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  • Writer's pictureBen Paul

The Difference Between Business Development and Marketing in Professional Services

The Difference Between Business Development and Marketing in Professional Services

Many professional services have business development (BD) and marketing teams…Yet, within those teams, many practitioners are unsure of their difference. Further, most lawyers, accountants, engineers, architects, and other fee-earning consultants may understand the need for BD, marketing, and (dare I say it) sales…But are unclear or uncertain of the differences between them.

This  poses the logical question, does knowing the difference actually matter?

The short answer is yes. Because when planning activities to promote your firm and services, and then engaging with clients, understanding their differences helps you plan and allocate your time, budget and resources more effectively.

In this article I’ll endeavor to explain  these differences clearly and simply, and also explore other aspects that are critical to a firm’s growth and sustainability –  such as client service and experience – and showing where they fit in the mix.

What’s the difference between business development and marketing?

In short, business development is any outbound activity aimed at generating new income from existing clients and networks, or from capturing new ones.

Marketing, on the other hand, creates the platform and awareness to assist BD activities, whilst also growing the firms brand presence and creating leads which are passed into the BD or sales funnel.

To expand this a little bit further, in professional services firms, the difference between business development and marketing is similar to that in other types of companies.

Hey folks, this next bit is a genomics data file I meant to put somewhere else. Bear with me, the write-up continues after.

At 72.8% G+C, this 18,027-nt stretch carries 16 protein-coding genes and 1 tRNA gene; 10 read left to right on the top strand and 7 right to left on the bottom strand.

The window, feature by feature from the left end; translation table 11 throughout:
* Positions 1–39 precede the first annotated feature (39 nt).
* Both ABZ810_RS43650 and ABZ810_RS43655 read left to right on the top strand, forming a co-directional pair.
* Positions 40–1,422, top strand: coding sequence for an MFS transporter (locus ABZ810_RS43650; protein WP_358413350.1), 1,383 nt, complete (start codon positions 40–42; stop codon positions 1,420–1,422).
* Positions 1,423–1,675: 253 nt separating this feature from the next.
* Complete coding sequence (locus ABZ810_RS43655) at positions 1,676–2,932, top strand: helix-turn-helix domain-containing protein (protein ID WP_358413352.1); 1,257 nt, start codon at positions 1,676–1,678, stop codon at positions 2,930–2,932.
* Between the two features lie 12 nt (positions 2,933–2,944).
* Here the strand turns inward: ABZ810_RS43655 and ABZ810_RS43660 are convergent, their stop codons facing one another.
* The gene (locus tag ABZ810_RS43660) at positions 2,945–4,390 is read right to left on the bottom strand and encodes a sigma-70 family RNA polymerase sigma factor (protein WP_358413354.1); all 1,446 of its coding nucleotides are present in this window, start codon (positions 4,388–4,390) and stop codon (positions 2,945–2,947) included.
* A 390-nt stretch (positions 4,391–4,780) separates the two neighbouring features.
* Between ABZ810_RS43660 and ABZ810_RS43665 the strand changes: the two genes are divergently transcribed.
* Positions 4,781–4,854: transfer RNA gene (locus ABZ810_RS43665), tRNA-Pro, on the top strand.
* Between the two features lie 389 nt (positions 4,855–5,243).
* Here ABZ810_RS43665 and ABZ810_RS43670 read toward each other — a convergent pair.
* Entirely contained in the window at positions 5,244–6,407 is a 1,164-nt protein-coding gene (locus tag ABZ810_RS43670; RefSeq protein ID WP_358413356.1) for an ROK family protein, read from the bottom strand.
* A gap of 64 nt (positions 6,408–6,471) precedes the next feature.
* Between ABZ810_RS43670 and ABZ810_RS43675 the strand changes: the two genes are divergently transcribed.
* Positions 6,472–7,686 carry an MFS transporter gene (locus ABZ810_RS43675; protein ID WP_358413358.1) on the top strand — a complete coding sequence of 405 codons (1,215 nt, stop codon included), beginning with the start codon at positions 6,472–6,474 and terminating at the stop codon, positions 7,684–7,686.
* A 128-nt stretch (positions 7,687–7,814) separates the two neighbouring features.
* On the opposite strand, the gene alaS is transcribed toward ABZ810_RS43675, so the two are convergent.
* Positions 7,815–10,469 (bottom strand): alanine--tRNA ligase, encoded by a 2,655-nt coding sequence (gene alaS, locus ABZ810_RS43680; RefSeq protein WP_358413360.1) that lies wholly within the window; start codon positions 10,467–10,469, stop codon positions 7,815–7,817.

Business development in professional services generally refers to the efforts made by fee-earners and employees to identify and pursue new clients, practice/service areas, and business opportunities. This includes networking, attending industry events, and building relationships with potential clients and referral sources.

Alternatively, marketing in a professional services ,  is focused on promoting the firm’s existing services and key individuals to its target audience. This includes activities such as creating and distributing content (e.g., articles, white papers, brochures), developing and maintaining the firm’s website and social media presence, as well as designing and implementing advertising campaigns.

Both business development and marketing efforts aim to generate new business and increase revenue for the firm, but they each have a different focus and approach. Business development is more of an outbound activity where the firm actively seeks new business opportunities and clients. While marketing is more of an inbound activity where the firm tries to attract clients by promoting its capabilities and expertise.

What about customer service and client experience (CX)?

If BD and marketing are focused on generating leads and winning new work, the lifeblood of most professional services firms is repeat business.  This means it is vital to deliver a great service and client experience (CX).

Once again, putting it simply, customer experience in a professional services firm refers to the overall experience that a client has when they interact with those providing and supporting the delivery of firm’s services.